Western Kentucky University

Poster Title

Changes to Travel Plans to Mammoth Cave Due to Weather and Covid

Grade Level at Time of Presentation

Senior

Institution 22-23

Western Kentucky University

KY House District #

17

KY Senate District #

9

Department

Economics Department

Abstract

A better understanding of how people make decisions about travel plans can improve management of places like parks that people travel to. This research project uses data from a survey of 349 visitors to Mammoth Cave National Park to study how factors like weather and the COVID-19 pandemic affect travel plans. When looking at unfavorable weather during a park trip, a regression model indicates that students, those who drive farther, and those who are willing to donate to nonprofits are less likely to want to reschedule their trips to another time. Other demographic variables are not statistically significant predictors—either positive or negative—of wanting to reschedule. When looking at unfavorable COVID-19 numbers that may affect park activities, those who have a college degree and older visitors are more likely to say they would want to reschedule their trips. Those with higher income and people who report always wearing seatbelts—a proxy for risk aversion—are less likely to want to reschedule. Further research will look at alternative options for visitors, such as switching to another park or cave, canceling their trips, or keeping their plans, and seeing who tends to opt for each option and test whether that differs for disruptions from weather versus disruptions from COVID. Understanding these relationships can help better understand how travel plans are likely to continue to evolve coming forward out of the COVID pandemic.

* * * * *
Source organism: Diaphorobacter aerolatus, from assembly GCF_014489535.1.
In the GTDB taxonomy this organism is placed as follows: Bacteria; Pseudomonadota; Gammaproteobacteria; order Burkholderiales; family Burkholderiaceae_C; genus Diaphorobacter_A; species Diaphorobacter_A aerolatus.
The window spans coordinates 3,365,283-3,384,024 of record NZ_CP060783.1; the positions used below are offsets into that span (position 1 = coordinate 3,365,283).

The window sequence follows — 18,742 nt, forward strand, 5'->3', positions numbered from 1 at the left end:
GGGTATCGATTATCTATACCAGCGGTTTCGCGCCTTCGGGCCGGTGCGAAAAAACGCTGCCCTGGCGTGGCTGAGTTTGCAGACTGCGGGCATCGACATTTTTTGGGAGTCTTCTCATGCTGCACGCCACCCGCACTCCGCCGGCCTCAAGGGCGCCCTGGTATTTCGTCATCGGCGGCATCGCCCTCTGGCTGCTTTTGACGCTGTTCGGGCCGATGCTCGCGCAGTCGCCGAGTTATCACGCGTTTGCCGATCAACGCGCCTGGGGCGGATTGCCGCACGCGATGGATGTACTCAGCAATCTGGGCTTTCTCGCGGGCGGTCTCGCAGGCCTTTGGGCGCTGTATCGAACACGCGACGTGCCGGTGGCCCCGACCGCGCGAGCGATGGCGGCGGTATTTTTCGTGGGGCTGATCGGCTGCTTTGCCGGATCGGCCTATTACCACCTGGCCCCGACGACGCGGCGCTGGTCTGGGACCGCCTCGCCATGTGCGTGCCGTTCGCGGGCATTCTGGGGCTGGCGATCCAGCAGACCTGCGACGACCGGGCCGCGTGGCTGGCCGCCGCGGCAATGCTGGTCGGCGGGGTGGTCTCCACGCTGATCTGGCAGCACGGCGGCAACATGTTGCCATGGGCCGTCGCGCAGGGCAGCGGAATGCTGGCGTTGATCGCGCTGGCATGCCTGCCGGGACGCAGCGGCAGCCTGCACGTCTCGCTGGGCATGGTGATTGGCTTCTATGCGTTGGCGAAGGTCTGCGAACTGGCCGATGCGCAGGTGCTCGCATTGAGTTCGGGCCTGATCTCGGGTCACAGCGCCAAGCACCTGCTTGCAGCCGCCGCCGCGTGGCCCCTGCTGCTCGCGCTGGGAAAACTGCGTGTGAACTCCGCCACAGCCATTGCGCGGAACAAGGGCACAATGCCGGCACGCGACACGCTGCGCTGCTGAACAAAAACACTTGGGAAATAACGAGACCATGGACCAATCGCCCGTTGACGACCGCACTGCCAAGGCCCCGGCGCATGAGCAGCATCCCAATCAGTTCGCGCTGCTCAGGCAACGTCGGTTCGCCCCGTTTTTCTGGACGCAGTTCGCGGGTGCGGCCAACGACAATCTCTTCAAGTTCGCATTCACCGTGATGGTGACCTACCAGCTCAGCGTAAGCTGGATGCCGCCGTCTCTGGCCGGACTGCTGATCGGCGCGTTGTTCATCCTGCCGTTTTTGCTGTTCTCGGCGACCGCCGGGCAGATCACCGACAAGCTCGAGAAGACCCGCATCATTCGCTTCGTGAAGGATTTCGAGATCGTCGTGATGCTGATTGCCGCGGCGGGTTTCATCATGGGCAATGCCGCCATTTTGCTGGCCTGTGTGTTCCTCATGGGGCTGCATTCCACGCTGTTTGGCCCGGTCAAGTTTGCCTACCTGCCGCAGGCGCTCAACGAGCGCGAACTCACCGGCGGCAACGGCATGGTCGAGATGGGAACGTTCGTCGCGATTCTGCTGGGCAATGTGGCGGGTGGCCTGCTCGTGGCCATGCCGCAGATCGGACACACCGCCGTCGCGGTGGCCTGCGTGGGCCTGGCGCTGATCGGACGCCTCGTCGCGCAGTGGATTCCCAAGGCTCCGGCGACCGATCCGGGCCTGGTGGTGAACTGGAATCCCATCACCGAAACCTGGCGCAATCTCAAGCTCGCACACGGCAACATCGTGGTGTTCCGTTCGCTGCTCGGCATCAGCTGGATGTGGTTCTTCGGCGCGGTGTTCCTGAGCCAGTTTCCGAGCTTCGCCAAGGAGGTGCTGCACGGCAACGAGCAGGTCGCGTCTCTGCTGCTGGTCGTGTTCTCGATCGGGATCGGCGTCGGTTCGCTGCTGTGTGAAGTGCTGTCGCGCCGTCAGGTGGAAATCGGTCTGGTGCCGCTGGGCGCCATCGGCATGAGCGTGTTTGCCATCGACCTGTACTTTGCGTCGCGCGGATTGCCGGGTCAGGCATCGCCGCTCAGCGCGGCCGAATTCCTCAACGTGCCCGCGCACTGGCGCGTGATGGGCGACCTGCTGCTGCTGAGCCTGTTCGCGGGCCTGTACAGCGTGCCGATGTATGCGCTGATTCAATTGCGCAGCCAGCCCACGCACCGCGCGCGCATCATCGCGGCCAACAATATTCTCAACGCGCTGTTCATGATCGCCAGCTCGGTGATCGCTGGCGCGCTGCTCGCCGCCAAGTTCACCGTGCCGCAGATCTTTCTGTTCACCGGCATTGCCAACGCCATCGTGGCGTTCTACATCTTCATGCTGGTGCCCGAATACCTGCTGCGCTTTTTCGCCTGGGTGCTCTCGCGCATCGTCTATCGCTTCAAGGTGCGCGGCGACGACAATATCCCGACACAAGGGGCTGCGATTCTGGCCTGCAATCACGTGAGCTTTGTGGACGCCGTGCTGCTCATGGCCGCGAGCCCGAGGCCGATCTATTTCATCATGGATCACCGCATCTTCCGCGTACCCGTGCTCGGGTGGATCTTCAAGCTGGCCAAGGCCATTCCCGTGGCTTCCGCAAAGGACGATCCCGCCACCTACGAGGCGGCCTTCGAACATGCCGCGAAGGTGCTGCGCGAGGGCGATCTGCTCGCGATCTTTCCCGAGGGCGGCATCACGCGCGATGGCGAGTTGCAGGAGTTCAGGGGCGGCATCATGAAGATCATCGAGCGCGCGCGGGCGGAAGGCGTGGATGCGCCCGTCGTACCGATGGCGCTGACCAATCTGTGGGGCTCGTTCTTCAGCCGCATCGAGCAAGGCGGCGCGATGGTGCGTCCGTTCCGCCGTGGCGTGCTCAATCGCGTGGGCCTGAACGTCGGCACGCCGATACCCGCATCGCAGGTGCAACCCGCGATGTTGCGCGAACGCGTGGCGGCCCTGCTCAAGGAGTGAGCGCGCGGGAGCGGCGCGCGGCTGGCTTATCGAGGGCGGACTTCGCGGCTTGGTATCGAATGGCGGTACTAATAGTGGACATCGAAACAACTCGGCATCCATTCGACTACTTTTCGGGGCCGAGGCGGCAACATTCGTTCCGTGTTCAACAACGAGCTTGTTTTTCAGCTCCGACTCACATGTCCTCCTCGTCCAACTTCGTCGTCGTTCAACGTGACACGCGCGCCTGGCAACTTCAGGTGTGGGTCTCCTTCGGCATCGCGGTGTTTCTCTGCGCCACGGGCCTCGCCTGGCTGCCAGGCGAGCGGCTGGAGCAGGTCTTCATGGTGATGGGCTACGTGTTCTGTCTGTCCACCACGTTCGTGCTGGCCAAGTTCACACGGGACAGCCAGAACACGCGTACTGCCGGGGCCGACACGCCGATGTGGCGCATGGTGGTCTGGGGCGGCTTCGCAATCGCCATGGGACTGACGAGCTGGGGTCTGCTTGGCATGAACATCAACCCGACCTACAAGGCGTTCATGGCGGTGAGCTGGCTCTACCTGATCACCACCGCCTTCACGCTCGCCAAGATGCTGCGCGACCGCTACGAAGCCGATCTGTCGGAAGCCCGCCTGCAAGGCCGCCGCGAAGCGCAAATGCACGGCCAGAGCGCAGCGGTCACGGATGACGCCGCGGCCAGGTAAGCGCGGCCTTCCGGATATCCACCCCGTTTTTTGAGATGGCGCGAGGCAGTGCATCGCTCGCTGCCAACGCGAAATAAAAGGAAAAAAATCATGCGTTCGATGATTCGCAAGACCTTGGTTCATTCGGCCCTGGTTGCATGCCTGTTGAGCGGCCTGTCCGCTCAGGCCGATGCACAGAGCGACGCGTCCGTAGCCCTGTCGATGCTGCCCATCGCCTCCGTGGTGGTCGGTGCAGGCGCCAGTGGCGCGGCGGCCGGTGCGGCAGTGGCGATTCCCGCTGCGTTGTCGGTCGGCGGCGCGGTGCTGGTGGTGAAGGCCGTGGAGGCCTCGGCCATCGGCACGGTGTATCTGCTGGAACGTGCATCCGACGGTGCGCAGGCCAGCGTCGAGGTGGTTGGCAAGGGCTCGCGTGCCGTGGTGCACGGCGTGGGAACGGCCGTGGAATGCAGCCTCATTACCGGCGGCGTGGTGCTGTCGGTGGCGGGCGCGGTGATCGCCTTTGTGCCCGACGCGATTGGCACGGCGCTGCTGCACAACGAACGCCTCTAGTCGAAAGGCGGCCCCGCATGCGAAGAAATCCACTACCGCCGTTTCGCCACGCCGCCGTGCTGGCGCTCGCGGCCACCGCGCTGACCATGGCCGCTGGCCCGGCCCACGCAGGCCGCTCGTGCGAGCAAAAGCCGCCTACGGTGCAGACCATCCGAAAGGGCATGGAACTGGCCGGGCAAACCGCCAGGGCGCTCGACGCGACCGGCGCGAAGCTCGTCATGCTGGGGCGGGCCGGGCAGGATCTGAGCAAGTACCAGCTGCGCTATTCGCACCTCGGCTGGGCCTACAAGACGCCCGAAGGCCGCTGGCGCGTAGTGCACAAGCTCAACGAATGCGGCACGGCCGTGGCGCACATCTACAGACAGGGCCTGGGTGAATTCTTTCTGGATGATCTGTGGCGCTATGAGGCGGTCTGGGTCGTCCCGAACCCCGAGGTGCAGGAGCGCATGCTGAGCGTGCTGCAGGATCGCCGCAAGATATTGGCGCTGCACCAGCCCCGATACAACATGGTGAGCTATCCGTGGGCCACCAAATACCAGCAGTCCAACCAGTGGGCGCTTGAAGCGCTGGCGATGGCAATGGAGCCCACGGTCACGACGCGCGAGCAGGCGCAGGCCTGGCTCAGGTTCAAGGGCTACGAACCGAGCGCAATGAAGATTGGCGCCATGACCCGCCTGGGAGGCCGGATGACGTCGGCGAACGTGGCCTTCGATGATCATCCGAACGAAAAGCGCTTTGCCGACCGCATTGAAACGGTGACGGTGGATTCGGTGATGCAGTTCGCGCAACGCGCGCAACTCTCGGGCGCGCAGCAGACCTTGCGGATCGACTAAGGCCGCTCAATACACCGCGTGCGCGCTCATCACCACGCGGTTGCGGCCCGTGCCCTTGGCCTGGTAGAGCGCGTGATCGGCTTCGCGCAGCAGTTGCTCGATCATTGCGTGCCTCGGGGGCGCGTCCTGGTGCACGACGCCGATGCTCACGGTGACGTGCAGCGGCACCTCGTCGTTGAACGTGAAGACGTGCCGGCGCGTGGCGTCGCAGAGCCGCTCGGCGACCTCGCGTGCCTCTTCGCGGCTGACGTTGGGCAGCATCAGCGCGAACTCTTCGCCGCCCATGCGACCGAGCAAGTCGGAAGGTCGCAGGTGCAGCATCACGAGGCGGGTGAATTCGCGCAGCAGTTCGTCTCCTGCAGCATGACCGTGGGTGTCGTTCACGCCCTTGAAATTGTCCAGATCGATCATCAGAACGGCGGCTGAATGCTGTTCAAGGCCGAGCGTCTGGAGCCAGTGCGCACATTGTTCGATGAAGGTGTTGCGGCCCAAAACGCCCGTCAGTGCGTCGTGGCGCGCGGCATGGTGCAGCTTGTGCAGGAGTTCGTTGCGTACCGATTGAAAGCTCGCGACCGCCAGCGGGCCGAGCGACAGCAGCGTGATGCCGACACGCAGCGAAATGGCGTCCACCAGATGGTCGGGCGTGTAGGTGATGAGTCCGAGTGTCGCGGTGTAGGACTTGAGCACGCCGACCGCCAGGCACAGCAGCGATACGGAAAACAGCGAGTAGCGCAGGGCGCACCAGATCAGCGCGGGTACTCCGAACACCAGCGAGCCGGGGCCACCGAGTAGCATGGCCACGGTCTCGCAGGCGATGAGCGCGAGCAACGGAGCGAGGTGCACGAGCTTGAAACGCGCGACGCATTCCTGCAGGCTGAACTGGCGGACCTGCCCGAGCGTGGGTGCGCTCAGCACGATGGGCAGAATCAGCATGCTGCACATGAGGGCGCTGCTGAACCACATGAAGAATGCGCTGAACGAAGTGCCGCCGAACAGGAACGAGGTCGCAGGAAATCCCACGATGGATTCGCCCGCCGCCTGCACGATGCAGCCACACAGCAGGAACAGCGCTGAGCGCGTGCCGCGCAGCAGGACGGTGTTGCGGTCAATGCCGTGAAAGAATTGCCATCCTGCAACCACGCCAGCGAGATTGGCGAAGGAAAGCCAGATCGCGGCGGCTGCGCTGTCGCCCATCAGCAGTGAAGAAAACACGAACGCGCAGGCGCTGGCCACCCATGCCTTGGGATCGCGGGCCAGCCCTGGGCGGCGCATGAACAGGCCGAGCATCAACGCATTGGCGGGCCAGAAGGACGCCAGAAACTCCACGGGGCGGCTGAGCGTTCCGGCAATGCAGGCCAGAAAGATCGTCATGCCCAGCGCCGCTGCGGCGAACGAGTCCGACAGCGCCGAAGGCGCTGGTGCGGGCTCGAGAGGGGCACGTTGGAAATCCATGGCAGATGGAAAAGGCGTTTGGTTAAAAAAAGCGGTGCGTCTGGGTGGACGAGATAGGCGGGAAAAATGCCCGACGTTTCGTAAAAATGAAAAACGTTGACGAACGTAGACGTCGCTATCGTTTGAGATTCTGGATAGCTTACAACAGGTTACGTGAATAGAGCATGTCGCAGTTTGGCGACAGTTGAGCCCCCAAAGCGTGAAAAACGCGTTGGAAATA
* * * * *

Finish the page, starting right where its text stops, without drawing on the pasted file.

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Changes to Travel Plans to Mammoth Cave Due to Weather and Covid

A better understanding of how people make decisions about travel plans can improve management of places like parks that people travel to. This research project uses data from a survey of 349 visitors to Mammoth Cave National Park to study how factors like weather and the COVID-19 pandemic affect travel plans. When looking at unfavorable weather during a park trip, a regression model indicates that students, those who drive farther, and those who are willing to donate to nonprofits are less likely to want to reschedule their trips to another time. Other demographic variables are not statistically significant predictors—either positive or negative—of wanting to reschedule. When looking at unfavorable COVID-19 numbers that may affect park activities, those who have a college degree and older visitors are more likely to say they would want to reschedule their trips. Those with higher income and people who report always wearing seatbelts—a proxy for risk aversion—are less likely to want to reschedule. Further research will look at alternative options for visitors, such as switching to another park or cave, canceling their trips, or keeping their plans, and seeing who tends to opt for each option and test whether that differs for disruptions from weather versus disruptions from COVID. Understanding these relationships can help better understand how travel plans are likely to continue to evolve coming forward out of the COVID pandemic.